Look around the stores and St. Patrick’s Day seems to be about lucky clovers, rainbows and leprechauns.
But the real Saint Patrick was a bold missionary who faced tremendous danger to take the gospel back to his enemies.
St. Patrick’s Day is celebrated every March 17 and it’s a great opportunity to explore the early church, missions, the Trinity and celebrate the legacy of the real Saint Patrick.
This post is chock-full of activities and resources for your ultimate guide to celebrate St. Patrick’s Day.
First, let’s separate fact from myth and look at the real story of the St. Patrick.
The Story of the Real Saint Patrick
Fun fact: Patrick was not Irish and nor born in Ireland.
St. Patrick was actually born in Roman Britain in the mid-400’s, in the area of what is now Scotland or Wales. He grew up on a farm and though his family was active in the village church, Patrick was not a believer.
When he was 16, Celtic pirates from Ireland landed on the British coast. While the rest of his family was away, the pirates raided his farm and took young Patrick captive. Sailing back to Ireland, they sold Patrick as a slave.
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For six years, Patrick worked as a shepherd. It was while he alone and suffering as a shepherd under the stars night after night, that he says he prayed a hundred times a day and was converted to Christ.
At 22 years old, Patrick escaped and walked 200 miles to the sea. Making his way through France and across Britain, he finally found his way home. Once reunited with his family, though, Patrick felt God calling him to return to his enemies and the very place he’d been enslaved. He felt called to bring the gospel back to the Irish who were fierce tribes immersed in pagan, Celtic worship.
Patrick returned to Ireland and immediately faced the hostile Celts. Despite numerous threats to his life, Patrick continued to boldly share the gospel and eventually planted churches all across Ireland. By his death 33 years later, it’s said that almost the entire island had converted to Christianity.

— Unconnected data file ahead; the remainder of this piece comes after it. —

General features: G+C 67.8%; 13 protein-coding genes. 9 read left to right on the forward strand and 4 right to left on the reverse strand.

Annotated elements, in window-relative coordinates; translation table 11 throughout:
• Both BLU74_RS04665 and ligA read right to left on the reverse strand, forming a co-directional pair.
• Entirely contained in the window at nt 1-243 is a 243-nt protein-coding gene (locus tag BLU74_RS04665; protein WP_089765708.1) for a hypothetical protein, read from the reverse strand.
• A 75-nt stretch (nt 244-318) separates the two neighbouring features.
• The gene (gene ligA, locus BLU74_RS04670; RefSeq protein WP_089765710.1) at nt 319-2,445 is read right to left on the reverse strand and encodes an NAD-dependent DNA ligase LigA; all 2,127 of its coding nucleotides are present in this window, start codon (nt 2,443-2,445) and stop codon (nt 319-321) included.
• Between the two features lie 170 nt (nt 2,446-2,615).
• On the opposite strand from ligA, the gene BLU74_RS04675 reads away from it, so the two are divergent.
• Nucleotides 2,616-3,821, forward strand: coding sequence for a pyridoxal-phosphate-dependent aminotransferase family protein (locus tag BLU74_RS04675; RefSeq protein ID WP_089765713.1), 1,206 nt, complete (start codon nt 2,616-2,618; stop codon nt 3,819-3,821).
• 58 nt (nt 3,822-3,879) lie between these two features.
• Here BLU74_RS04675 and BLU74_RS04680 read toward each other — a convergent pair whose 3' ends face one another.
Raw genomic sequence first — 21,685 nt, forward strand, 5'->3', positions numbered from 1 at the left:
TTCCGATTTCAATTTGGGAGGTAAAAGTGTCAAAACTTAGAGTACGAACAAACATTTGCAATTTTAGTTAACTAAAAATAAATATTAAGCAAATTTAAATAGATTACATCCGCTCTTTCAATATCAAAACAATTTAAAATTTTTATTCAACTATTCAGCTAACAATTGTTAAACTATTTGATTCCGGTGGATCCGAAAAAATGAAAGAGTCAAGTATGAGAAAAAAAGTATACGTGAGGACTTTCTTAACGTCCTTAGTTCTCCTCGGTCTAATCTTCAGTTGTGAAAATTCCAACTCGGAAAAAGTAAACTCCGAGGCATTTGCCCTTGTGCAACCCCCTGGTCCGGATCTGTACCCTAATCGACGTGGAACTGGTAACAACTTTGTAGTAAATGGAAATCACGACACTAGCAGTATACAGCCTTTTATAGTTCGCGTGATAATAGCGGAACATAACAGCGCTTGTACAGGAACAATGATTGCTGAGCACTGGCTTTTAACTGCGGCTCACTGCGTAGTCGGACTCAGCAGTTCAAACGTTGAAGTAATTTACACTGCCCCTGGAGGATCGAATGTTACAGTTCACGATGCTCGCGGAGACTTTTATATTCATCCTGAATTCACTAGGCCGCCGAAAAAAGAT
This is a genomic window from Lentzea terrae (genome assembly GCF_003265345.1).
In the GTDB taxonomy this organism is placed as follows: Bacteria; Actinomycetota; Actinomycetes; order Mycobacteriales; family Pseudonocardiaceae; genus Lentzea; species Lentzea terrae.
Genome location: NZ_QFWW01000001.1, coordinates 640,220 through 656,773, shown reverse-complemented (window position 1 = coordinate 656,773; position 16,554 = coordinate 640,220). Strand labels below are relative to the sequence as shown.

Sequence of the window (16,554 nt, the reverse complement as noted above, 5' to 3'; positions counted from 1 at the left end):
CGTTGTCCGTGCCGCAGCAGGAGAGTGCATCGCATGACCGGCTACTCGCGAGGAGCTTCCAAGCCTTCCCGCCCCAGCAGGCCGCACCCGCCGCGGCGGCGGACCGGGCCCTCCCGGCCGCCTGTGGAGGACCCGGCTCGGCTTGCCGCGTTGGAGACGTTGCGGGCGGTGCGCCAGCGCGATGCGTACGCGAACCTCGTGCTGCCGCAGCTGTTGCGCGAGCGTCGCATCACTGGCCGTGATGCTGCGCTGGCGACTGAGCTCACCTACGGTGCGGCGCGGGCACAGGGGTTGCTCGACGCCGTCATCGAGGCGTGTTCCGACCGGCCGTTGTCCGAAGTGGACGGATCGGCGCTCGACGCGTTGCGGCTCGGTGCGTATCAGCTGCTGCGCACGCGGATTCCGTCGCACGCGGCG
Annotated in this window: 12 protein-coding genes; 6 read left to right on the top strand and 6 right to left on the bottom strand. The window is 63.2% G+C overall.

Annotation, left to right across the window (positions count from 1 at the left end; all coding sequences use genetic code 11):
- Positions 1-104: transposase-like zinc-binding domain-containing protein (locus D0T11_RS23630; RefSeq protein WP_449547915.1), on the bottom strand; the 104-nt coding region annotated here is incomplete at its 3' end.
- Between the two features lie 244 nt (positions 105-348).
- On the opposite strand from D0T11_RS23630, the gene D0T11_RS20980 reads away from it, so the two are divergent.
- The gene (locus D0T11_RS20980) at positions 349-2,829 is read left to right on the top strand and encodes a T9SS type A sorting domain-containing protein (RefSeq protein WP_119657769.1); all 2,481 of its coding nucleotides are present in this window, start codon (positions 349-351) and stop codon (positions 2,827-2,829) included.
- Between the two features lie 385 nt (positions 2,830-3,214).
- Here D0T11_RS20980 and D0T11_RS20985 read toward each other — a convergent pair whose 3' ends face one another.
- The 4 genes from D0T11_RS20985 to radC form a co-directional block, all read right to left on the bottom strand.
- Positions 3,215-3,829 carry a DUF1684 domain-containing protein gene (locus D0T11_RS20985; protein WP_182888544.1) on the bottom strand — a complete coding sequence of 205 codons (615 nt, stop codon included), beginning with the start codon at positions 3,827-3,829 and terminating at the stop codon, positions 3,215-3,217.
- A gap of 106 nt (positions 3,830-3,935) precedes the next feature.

Patrick of Ireland was a world-changer.
His life is one of suffering and forgiveness, compassion, obedience and bravery. St. Patrick’s boldness to return to his enemies with the hope of the gospel is the story we should celebrate on March 17.
Our Favorite St. Patrick books
by Tomie dePoala. This is a great book for younger children. Check to see if your library carries this one!
by Michael McHugh for older elementary through high school. This book makes a GREAT read aloud. We’re listening to the audible version this year.
For teens and adults. Not to be missed, this is an exciting narrative about St. Patrick’s influence on Ireland and the entire western world. As Rome collapsed and the dark ages prevailed, Irish monks tucked away in monasteries preserved the Bible as well as valuable Greek and Roman literature which would flower again during the Renaissance. One of my top recommendations for high school and beyond.
This is a selection from Thomas Cahill’s longer book on St. Patrick that sorts fact from myth and tells the true story of this amazing missionary.
For young children, this short Veggie Tales production tells the real story of St. Patrick in a fun way.
Elementary and up will enjoy this short video produced by the Christian Broadcasting Network about the life of Saint Patrick. It’s well done and historically accurate.
For a full-length family movie night, this film is available for instant rental or free for Amazon Prime members.
Hands-on Family Fun
Use the shamrock to teach the Trinity with this fun coloring activity.
Here’s another coloring page with the prayer of St. Patrick.
Shamrock Cinnamon Rolls
Use cinnamon shamrocks to talk about the Trinity. We used refrigerated cinnamon rolls and added green food coloring and a few drops of milk to get a drizzly, shamrock green frosting.
As we shaped the shamrocks, we talked about the Trinity — that God is three persons in One. The three petals of the shamrock represent the Father, Son and Holy Spirit. I explained that the shamrock isn’t a perfect analogy of the Trinity and that no earthly representation will ever be a perfect image of the Trinity. But each illustration helps us understand a bit more.
A.W. Tozer, writing about the Trinity said
Christ did not hesitate to use the plural form when speaking of Himself along with the Father and the Spirit. “We will come unto him and make our abode with him.’ Yet again He said, ‘I and my Father are one.’ It is most important that we think of God as Trinity in Unity, neither confounding the Persons nor dividing the Substance.
Free Printable St. Patrick Prayer
St. Patrick is famous for his lorica, his prayer of protection. No wonder these beautiful words have been preserved through the ages. I created two printable St. Patrick’s prayers and they are free to download and print. Click on each image to download.
St. Patrick’s Original Writings & Artwork
Finally, if you want to dig into St. Patrick’s original biography, this site has Saint Patrick’s Confession. It’s a short read, but the only original writing of St. Patrick’s still around today.
And this site is like a virtual museum trip with some of the most famous artwork that depict Saint Patrick.
So, yes, I’m all for wearing green and pinching those who don’t on St. Patrick’s. We’ll eat our corned beef on March 16 and celebrate our Irish history. But we’ll also celebrate the real St. Patrick and his amazing legacy for Christianity.
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